NGT panel finds damage to 30% mangroves in Andhra’s Kakinada
The committee also directed the district administration not to proceed with the township project and to take “remedial measures” for “rejuvenation of mangroves”.
A joint committee constituted by the National Green Tribunal (NGT) to look into the cutting of mangrove forests in the coastal area of Kakinada in Andhra Pradesh’s East Godavari district for a housing project, has confirmed destruction of nearly 30% of the mangrove area at the site. The committee also directed the district administration not to proceed with the township project and to take “remedial measures” for “rejuvenation of mangroves”.
In its report submitted to the southern bench of the NGT on March 17, the committee observed that out of the total extent of mangroves spread over 116 acres, work has been taken up on 58 acres for “Navaratnaalu-Pedalanadirki Illu” (nine jewels-house sites for the poor) programme, thereby affecting mangroves in an extent of 30% of the filled-up area. The house sites’ distribution programme was launched on December 25, but the preparatory work like identification of sites and levelling of sites began in March 2020.
“The mangrove area also falls under Coastal Regulatory Zone-I area (CRZ-I), which is ecologically sensitive and the geomorphologic features of this zone play a role in the maintaining the integrity of the coast. As per CRZ notification 2011, no new construction shall be permitted in CRZ-I,” the committee noted.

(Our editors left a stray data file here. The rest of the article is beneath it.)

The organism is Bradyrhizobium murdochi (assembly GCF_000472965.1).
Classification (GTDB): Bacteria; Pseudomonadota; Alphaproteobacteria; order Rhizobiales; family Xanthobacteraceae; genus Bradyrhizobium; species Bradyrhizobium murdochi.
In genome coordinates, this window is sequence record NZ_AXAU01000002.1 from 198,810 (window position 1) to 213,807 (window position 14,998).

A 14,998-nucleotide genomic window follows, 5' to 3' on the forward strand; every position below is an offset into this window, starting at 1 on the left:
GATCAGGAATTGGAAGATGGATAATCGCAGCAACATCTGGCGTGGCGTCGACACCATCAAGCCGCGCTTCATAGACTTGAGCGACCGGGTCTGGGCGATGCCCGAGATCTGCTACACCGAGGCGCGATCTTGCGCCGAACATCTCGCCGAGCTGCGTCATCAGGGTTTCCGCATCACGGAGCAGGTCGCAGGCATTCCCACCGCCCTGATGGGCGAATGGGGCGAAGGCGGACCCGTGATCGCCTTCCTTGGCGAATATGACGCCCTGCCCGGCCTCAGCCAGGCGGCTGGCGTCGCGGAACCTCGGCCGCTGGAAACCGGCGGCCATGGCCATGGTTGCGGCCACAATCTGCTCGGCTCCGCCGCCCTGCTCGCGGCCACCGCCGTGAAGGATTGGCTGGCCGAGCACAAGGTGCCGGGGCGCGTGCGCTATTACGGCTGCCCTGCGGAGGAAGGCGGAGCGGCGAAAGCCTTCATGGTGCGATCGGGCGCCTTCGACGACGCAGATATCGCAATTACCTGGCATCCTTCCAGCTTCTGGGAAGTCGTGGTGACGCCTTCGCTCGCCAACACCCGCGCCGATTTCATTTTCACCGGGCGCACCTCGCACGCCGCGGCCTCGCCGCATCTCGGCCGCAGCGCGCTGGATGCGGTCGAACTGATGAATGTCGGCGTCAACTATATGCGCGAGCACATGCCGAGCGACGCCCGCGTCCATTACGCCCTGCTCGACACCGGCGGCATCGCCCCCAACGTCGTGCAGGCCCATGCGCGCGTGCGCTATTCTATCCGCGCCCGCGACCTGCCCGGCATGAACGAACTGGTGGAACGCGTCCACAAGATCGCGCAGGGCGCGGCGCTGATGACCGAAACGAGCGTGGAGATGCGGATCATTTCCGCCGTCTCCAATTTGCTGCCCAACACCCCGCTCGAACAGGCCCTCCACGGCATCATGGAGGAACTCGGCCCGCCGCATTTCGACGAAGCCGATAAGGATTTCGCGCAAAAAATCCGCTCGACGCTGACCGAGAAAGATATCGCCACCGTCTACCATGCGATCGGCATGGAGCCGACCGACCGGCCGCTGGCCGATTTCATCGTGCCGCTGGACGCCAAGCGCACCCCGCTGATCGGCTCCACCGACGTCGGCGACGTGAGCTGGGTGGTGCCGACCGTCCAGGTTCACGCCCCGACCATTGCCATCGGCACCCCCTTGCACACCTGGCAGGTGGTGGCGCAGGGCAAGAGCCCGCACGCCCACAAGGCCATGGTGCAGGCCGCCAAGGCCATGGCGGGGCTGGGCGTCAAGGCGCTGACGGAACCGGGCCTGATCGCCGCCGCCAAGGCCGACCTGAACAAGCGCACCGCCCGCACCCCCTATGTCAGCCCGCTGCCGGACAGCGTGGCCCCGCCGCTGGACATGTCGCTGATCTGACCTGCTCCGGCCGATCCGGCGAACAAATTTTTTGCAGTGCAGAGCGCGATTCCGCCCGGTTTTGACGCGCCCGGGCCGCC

District collector D Muralidhar Reddy, who was also one of the members of the committee, said the government had initiated the process of change in the CRZ category of the said land from CRZ-I to CRZ II, as the land is not a notified forest land, but a waste land as per the revenue records.
The NGT, in its order dated March 18, directed that the district administration should not proceed with further development of the township in the said area till the necessary permissions from the competent authorities are obtained. The tribunal directed that the government take remedial measures for rejuvenation of mangroves and other trees in that area considering the eco-sensitiveness of that area.
“Besides, considering the nature of damage alleged to have committed, the government must quantify the damage caused to the environment taking into account the amount required for re-rejuvenation of the mangroves and loss of green cover and restoration of the same in that area to protect the environment,” the tribunal said and posted the case to April 26.
The committee, however, felt that there is no threat to the existing Coringa Wild Life Sanctuary due to the housing project, which is located at about 3 km away.
The committee was constituted on April 30, 2020, following a petition filed by environmentalist Satyanarayana Bolishetty in the NGT, challenging the state government’s decision to fell and remove mangroves and fill up the land to develop house sites for the poor.
The six-member committee comprises C Palpandi, scientist from ministry of environment and forests (MoEF), K Prijilal, research officer in MoEF, district collector D Muralidhar Reddy, conservator of forests, Rajahmundry, N Nageshwara Rao; District Forest Officer, East Godavari, B Sunil Kumar Reddy and environmental engineer of Andhra Pradesh Coastal Zone Management Authority A Rama Rao Naidu.